A police officer could have been killed last night after an alleged offender ran up to a patrol car and pulled the trigger of a cut-down rifle twice at close range.

The gun was loaded and cocked and, had the safety catch not been on, it would have discharged and likely killed at least one officer.

Police say the incident in the Auckland suburb of Ōtāhuhu was "frightening" and "horrifying".

Counties Manukau West Inspector Naila Hassan said the incident unfolded at 9.35pm when two officers attempted to stop a stolen car.

As they tried to pull the vehicle over the driver got out and ran up to the police car.
Hassan said he then aimed a cut-down rifle at the police officers in the car - and pulled the trigger twice.


Miraculously, the firearm did not discharge as the safety catch was on.

"One of the officers was able to taser the offender, causing him to drop the firearm,"
Hassan said.

"The offender then tried to get into the police car and was tasered a second time."

The man resisted arrest and allegedly punched one of the officers in the face twice.

He then tried to flee the scene.

But the other officer deployed their taser, which subdued the man.

He was eventually arrested.

A 36-year-old man will appear in Manukau District Court today on charges of unlawfully taking a motor vehicle, unlawful possession of a pistol, two charges of use of a firearm against a law enforcement officer, injuring with intent to cause grievous bodily harm, and unlawful possession of ammunition.

Further charges could follow.


One of the officers received cuts and bruising but did not require medical treatment.

Hassan said it was an "extremely distressing" incident for the staff involved.

"Our community will be horrified by this alarming incident, which could have easily had a tragic outcome for our police officers," she said.

"Our brave staff come to work every day to keep the public safe and the absolute last thing they deserve is to be threatened with a firearm.

"I want to praise the courageous actions of our staff involved, who acted quickly in a highly stressful situation to disarm the alleged offender and ensure not only their own safety, but the safety of our community."

The incident came a day after the tenth anniversary of the fatal shooting of Sergeant Don Wilkinson.

Wilkinson was fatally shot on 11 September 2008 while carrying out undercover duties in Mangere.

The offenders chased him and his partner in a car before catching them and opening fire, killing him instantly. His colleague was also shot and severely beaten.

Deputy Commissioner John Tims said the welfare of police staff was the organisation's number one priority.

"Policing can be unpredictable and that is why it is so important that whenever we have an incident of this nature, we always review the circumstances to ensure that we have the best policy and practice in place in order to support our staff in the field," he said.

"Our staff should not have to deal with these types of situations, but the reality of policing means our officers are put in dangerous situations every day.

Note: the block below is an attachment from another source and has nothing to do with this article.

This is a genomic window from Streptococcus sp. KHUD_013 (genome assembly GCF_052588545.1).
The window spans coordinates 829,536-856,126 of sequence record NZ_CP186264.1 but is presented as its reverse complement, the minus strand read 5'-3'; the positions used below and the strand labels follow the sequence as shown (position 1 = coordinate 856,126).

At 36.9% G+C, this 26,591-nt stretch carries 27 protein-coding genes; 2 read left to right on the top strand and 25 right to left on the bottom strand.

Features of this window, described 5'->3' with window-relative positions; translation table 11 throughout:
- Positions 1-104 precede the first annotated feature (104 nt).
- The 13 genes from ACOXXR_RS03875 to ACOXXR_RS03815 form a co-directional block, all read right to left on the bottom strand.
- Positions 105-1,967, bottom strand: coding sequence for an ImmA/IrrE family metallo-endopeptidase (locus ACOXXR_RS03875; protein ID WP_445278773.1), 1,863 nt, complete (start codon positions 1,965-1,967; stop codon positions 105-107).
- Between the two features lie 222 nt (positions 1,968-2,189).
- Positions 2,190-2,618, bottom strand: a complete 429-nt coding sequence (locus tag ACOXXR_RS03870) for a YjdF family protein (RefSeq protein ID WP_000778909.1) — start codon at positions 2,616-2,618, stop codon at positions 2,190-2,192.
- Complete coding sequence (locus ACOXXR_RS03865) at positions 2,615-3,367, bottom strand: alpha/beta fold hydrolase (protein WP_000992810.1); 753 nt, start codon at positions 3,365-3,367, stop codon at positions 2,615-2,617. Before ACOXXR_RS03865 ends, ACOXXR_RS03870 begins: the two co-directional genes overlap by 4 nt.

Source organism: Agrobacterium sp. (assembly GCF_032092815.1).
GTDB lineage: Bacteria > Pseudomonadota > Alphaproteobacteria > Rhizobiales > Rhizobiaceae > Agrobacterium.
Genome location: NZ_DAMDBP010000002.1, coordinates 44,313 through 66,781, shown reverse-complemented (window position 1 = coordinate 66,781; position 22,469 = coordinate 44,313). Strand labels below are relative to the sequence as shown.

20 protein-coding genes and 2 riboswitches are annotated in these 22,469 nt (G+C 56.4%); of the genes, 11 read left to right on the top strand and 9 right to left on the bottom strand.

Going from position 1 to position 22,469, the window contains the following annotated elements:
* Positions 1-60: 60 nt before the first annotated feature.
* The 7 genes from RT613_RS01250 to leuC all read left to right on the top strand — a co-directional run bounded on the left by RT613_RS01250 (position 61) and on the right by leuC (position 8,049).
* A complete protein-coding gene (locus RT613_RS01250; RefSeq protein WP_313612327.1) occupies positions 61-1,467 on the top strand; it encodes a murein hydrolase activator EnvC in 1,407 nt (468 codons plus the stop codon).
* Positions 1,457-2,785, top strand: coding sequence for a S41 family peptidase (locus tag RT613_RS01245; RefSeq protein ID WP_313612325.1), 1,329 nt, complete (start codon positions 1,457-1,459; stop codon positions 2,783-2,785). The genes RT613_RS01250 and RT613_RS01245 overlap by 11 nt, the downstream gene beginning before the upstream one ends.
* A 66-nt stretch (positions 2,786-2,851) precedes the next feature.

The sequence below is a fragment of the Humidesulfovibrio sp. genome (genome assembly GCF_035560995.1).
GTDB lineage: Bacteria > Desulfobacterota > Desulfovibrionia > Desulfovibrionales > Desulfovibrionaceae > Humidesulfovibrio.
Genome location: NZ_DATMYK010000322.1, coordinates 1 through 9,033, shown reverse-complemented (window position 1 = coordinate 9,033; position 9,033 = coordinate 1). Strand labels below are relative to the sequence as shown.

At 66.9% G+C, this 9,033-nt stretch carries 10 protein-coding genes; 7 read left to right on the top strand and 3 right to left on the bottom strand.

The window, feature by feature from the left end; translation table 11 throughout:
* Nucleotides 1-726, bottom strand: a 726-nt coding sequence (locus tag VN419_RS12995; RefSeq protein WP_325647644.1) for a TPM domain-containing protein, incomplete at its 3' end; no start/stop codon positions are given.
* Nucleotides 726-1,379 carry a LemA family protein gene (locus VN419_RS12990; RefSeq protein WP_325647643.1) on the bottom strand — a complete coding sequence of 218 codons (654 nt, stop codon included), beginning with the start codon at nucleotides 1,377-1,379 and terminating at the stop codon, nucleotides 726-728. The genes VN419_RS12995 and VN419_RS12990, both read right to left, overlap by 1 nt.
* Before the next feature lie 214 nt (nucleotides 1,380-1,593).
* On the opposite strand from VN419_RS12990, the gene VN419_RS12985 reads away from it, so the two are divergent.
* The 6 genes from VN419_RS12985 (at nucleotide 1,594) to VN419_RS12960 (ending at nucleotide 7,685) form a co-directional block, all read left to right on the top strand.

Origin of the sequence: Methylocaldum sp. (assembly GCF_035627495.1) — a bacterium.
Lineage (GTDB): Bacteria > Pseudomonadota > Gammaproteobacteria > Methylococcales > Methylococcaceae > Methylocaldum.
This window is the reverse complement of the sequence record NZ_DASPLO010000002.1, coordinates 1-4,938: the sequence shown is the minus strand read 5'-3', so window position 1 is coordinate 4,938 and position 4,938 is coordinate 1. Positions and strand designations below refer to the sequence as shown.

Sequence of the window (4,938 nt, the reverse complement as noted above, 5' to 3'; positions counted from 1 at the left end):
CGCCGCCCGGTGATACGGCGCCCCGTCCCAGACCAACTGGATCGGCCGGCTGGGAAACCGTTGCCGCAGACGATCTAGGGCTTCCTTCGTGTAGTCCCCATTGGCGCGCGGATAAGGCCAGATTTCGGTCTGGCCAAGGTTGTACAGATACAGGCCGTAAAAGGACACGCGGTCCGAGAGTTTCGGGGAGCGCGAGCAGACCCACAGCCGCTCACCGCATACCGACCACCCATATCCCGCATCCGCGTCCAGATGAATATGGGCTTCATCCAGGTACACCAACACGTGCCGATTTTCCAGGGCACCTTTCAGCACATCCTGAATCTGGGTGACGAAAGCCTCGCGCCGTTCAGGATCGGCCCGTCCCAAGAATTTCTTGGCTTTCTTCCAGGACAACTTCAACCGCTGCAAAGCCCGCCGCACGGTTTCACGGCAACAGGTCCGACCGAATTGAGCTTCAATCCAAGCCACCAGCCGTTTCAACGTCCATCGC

"However, our staff are well trained and have a number of tactical options available to them.

"We back our officers to make the appropriate decisions at the time according to the circumstances facing them."

Police Association: Officer alive due to 'luck'

Police Association president Chris Cahill was alerted to the incident first thing this morning.

He was yet to speak to the officers involved but association staff in Auckland had been on the ground offering support.

"It's just scary how it just relied totally on luck," he said.

"I just get worried that our luck's going to run out…"

Cahill described his initial response when hearing the details of the attempted shooting.

"It was 'thank God the officers are safe'," he told the Herald.

"But unfortunately it wasn't one of surprise because close calls are just so regular now.

"So many offenders are being found with firearms that it's only a matter of time until these sort of incidents occur with a more serious outcome."

The officers involved will likely take some time off to recover from their ordeal, but Cahill said the amount of time would be up to them and their supervisor.

"We are just so proud of the officers and the way they responded and reacted and the quick thinking that saved themselves," he said.

"The really unfortunate thing is, until we do something about the proliferation of firearms in the hands of criminals, similar incidents with a much worse result could happen again tomorrow."

Cahill said politicians and the wider community should take this as a wake-up call.

"It is exactly the sort of incident the association has been speaking of with respect to the proliferation of illegal firearms in our communities," he said.

He was also concerned that officers were regularly taking a taser to a gunfight.

"We know that tasers are not always effective," he said.

"They are an excellent deterrent in situations where officers are confronted by offenders armed with weapons including knives, but they are no match for firearms. In this case they worked and that is a relief."

"Our officers do not go to work to be shot at. It should never be just part of the job."

Earlier this month a police officer who shot a man dead while on duty spoke about his experience, hoping to shine a light on what frontline cops have to deal with in relation to armed offenders.